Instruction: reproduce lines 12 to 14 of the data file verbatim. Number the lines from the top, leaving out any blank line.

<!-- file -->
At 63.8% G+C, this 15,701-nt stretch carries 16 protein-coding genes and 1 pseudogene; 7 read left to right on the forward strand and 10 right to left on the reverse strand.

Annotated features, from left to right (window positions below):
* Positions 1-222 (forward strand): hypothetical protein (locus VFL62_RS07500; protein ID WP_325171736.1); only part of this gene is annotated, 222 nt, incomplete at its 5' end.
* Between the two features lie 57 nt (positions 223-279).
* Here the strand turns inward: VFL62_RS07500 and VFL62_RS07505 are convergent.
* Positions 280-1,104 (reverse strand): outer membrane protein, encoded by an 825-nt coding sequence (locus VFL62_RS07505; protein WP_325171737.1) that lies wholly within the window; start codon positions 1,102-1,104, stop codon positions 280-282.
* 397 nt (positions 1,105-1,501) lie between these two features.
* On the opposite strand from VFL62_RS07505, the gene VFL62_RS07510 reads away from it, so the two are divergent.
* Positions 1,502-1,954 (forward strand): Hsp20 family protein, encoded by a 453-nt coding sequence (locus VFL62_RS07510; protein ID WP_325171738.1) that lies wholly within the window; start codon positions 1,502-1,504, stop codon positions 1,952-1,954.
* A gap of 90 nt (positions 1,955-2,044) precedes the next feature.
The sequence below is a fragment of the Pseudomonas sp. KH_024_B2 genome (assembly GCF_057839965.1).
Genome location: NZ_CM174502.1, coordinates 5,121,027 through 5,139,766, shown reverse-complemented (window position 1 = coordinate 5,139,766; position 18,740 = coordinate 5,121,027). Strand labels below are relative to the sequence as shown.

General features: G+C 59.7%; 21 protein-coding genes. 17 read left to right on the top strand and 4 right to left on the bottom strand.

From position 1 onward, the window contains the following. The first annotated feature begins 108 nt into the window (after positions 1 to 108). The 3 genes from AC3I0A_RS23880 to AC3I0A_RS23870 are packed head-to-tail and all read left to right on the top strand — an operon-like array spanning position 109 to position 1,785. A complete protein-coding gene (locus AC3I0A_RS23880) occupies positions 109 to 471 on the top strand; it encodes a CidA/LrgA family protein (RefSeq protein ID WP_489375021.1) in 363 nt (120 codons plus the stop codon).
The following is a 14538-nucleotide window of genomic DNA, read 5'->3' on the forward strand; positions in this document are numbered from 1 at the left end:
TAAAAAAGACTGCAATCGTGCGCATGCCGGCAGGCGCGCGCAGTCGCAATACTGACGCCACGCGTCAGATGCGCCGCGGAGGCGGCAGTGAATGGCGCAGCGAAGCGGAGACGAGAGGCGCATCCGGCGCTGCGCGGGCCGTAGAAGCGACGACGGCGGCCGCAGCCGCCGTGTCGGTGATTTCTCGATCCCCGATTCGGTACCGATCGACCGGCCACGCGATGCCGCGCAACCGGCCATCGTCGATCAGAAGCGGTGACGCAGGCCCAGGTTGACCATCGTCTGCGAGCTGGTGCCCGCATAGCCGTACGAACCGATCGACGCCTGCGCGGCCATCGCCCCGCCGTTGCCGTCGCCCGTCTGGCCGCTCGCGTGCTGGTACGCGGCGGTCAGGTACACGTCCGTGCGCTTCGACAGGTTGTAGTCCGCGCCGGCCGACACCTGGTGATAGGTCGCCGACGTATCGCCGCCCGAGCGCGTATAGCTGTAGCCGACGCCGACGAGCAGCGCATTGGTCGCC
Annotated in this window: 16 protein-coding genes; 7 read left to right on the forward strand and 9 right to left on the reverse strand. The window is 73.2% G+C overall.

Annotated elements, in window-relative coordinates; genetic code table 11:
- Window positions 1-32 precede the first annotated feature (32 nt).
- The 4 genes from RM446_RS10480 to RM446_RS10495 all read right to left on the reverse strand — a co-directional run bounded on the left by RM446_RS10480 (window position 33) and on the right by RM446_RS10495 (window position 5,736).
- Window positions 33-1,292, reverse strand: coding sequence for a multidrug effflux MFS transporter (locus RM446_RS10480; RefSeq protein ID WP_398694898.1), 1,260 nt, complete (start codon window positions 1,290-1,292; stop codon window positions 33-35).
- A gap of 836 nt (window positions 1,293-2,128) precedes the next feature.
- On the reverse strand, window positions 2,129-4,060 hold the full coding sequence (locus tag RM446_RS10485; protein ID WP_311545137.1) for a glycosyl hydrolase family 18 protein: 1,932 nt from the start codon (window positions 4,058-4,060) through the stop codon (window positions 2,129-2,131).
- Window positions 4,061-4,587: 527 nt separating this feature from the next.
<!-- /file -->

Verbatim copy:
Genome location: NZ_CM174502.1, coordinates 5,121,027 through 5,139,766, shown reverse-complemented (window position 1 = coordinate 5,139,766; position 18,740 = coordinate 5,121,027). Strand labels below are relative to the sequence as shown.

General features: G+C 59.7%; 21 protein-coding genes. 17 read left to right on the top strand and 4 right to left on the bottom strand.

From position 1 onward, the window contains the following. The first annotated feature begins 108 nt into the window (after positions 1 to 108). The 3 genes from AC3I0A_RS23880 to AC3I0A_RS23870 are packed head-to-tail and all read left to right on the top strand — an operon-like array spanning position 109 to position 1,785. A complete protein-coding gene (locus AC3I0A_RS23880) occupies positions 109 to 471 on the top strand; it encodes a CidA/LrgA family protein (RefSeq protein ID WP_489375021.1) in 363 nt (120 codons plus the stop codon).